The case is found here.
A federal judge in Vermont has ruled that prosecutors can't force a criminal defendant accused of having illegal images on his hard drive to divulge his PGP (Pretty Good Privacy) passphrase.
U.S. Magistrate Judge Jerome Niedermeier ruled that a man charged with transporting child pornography on his laptop across the Canadian border has a Fifth Amendment right not to turn over the passphrase to prosecutors. The Fifth Amendment protects the right to avoid self-incrimination.
A second reason this case is unusual is that Boucher was initially arrested when customs agents stopped him and searched his laptop when he and his father crossed the border from Canada on December 17, 2006. An officer opened the laptop, accessed the files without a password or passphrase, and allegedly discovered "thousands of images of adult pornography and animation depicting adult and child pornography."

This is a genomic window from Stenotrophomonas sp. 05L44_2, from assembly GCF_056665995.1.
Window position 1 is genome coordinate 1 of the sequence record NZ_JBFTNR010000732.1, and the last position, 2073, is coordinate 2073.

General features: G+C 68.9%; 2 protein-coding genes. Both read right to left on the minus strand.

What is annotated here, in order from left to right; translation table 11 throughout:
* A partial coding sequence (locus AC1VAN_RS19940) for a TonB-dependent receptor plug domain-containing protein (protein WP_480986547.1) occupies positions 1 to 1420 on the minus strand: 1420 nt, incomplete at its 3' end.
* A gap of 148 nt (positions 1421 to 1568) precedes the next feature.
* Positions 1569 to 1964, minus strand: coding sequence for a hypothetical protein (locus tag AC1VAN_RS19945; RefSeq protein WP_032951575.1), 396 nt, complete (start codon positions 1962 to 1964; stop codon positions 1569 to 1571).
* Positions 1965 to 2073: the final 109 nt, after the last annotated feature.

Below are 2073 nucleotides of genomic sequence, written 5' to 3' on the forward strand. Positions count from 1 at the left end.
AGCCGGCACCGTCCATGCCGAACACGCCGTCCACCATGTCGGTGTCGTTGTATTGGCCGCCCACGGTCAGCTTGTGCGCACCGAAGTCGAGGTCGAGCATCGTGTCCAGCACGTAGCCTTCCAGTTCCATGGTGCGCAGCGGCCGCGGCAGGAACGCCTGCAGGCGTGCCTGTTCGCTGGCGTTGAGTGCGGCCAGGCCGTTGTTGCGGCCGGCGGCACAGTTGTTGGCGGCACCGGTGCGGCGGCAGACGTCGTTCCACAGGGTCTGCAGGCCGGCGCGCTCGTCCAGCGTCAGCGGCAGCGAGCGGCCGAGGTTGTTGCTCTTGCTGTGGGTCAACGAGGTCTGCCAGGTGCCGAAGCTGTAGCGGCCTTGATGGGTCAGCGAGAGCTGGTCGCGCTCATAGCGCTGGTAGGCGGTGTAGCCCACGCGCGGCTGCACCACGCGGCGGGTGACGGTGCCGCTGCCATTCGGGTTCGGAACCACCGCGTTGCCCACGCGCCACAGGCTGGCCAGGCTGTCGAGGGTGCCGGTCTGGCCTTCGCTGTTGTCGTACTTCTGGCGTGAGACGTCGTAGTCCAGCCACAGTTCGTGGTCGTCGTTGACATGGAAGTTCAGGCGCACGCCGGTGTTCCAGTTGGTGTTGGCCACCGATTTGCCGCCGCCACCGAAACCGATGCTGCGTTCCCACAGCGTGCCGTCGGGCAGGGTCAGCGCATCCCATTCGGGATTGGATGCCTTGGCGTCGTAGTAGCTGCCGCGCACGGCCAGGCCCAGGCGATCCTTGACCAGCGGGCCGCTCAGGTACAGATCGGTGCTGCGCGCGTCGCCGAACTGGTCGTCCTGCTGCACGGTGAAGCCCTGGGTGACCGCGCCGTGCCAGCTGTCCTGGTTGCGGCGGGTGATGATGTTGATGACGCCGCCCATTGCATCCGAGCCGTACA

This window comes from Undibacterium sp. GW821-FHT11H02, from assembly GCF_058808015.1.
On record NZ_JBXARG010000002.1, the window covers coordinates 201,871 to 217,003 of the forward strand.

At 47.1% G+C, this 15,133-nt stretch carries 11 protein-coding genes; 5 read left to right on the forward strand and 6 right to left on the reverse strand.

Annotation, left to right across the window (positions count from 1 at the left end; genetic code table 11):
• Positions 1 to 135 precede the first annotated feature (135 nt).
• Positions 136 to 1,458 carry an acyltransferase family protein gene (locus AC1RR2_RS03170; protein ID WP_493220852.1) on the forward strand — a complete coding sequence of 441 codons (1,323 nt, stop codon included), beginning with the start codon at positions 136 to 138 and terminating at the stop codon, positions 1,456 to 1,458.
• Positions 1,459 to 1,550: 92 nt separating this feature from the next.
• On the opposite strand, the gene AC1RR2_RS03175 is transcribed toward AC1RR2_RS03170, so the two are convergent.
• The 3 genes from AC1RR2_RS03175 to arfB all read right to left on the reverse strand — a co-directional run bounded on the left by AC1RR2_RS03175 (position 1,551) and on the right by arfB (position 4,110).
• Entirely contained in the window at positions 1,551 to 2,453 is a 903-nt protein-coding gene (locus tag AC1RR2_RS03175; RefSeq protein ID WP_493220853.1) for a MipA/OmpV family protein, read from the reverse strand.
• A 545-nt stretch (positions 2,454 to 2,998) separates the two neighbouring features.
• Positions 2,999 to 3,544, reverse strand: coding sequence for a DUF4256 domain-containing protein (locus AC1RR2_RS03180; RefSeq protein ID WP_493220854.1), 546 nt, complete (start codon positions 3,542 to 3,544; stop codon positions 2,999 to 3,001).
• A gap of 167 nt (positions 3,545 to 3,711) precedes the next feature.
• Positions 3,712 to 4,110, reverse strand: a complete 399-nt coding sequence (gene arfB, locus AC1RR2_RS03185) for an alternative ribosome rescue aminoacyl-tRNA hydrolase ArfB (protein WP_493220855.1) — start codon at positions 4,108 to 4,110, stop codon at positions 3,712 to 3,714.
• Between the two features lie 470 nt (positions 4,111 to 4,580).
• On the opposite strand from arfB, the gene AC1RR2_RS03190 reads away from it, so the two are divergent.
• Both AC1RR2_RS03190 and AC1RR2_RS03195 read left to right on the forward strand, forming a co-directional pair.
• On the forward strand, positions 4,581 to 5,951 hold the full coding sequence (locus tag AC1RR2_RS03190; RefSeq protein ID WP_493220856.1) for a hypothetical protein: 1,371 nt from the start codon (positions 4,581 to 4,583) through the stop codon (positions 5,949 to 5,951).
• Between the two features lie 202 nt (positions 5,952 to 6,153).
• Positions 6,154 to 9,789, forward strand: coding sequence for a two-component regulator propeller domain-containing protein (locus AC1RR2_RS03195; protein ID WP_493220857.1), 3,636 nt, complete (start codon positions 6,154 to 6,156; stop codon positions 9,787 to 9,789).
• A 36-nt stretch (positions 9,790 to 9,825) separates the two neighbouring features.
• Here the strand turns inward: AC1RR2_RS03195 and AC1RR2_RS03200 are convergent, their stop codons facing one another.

Boucher was read his Miranda rights, waived them, and allegedly told the customs agents that he may have downloaded child pornography. But then--and this is key--the laptop was shut down after Boucher was arrested. It wasn't until December 26 that a Vermont Department of Corrections officer tried to access the laptop--prosecutors obtained a subpoena on December 19--and found that the Z: drive was encrypted with PGP, or Pretty Good Privacy. (PGP sells software, including whole disk encryption and drive-specific encryption. It's a little unclear what exactly happened, but one likely scenario is that Boucher configured PGP to forget his passphrase, effectively re-encrypting the Z: drive, after a few hours or days had elapsed.)
So the lesson I get from this is:
Password protect your computer and don't let anyone in without a warrant.
Never waive your Miranda rights.
If you're going to encrypt use something smart like TrueCrypt.